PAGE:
Saturday, May 08, 2004

what happens next

Feeling ever so slightly late to the party on blogging Abu Ghraib; I have a post in my drafts folder that I started when the news first broke, but I just can't seem to write intelligently about it. Not if my speaking is any indication--there's a lot of voice-raising and hand-waving. The whole situation defies my attempts to understand it. Everything boils down to something my mother said today as we walked to the elevator: we didn't accept "I was just following orders" at Nuremberg.

Of everyone I've read on the atrocities at Abu Ghraib, Respectful of Otters has most closely hit the points I was considering, and done it from a psychologist's perspective. Check out her list of explanations that certain commentators have given, trying to rationalize and justify what happened. But only if you didn't just eat a big meal. Being on drugs won't help things either; some of these pieces are trippy enough as it is. Well, actually, maybe being drugged will make them untwist and become clear, the way I understood Cronenberg's "Naked Lunch" much better when I was stoned than I did sober.

There is something I haven't seen anyone else discuss yet. Rumsfeld told the Armed Services Committee that we should brace ourselves, because there are more photos, worse ones--and there's video. My question is, how much more of this do we really need to see?

I'm not suggesting that we need to be protected. Far from it. It was important for us to see the first ones; hopefully many eyes have been opened, and our military and government are being forced into a position of accountability. Think of the photos as the receipt for the money we're pumping into this pointless war.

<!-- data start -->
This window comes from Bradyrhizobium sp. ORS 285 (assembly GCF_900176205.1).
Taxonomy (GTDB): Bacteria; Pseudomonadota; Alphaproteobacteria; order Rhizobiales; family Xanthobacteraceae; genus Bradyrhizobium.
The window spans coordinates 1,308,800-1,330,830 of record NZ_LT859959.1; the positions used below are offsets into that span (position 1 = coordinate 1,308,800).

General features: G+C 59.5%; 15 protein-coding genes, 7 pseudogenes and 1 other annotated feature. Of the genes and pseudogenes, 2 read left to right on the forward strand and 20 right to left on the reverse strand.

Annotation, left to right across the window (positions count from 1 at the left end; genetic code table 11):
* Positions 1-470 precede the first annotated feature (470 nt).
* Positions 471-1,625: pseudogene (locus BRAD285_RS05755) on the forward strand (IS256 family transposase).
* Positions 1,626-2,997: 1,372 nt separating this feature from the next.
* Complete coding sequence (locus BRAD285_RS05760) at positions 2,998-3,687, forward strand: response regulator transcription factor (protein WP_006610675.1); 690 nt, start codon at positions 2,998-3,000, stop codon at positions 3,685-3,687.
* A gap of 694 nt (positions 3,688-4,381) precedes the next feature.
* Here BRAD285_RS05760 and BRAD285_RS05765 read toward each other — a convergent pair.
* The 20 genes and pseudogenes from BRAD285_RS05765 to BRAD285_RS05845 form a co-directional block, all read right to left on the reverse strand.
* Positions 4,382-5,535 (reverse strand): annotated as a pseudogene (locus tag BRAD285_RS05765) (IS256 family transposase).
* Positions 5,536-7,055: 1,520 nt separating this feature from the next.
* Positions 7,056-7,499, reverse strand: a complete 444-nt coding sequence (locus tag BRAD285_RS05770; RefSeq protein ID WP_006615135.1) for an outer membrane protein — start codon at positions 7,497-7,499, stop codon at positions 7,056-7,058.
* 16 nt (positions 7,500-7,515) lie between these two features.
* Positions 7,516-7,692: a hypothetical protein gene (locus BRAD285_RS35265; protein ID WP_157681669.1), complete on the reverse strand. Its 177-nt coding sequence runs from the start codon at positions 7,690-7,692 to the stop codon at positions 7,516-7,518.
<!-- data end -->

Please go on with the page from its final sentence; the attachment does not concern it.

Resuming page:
We paid for what happened at Abu Ghraib. We're paying Lynndie England's salary. We paid for the chemical lightsticks, the black sacks. This is being done in our name. We need to see that, and the photos make it possible.

Now, though, I wonder if we need to see any more of them. Primarily I'm concerned about the Iraqis in the photos, and trying to protect their dignity as best we can. Blurring their genitals when the photos are printed or shown on television isn't enough; their faces are still visible, their identities knowable by their families and friends and co-workers. I don't care what England's mother says about this being a harmless prank, and it doesn't matter that Muslims are more circumspect about beking naked in front of other people than we appear to be; forcing people to be naked when they don't want to be is just wrong. Would it be less awful if it were our people, photographed naked in captivity? No. It wouldn't, not for them, not for their families.

The other thing I'm concerned about is the creeping bad pornography of the thing. I mean, I felt it in myself, when I heard there were more photos: a not entirely wholesome desire to see them, to see what fresh horrors were in store. Like slowing down to gawk at the accident on the freeway. Can you see any blood? Maybe it's just me. But I started thinking this awful thought tonight, that there were people out there who would be eager to have a collection of these images, who would enjoy looking at them, who would get off on seeing unconsenting people being humiliated. And that made me sick.

Remember that I am an artist's nude model who hangs out with pornographers. Conceivably that could make me think that most of this is no big deal, but it's completely the opposite. If anything, I think I'm more sensitive to where the lines are. And I seriously doubt those prisoners all signed waivers saying it was okay for their nakedness and distress to be spread all over hither and yon.

So my suggestion is this: at the very least, the next batch of photos and videos, if they're broadcast or published, need a lot more blurring. Or maybe they could stay in the hands of the Armed Forces Committee. I'm not sure. Does anyone have any thoughts on this?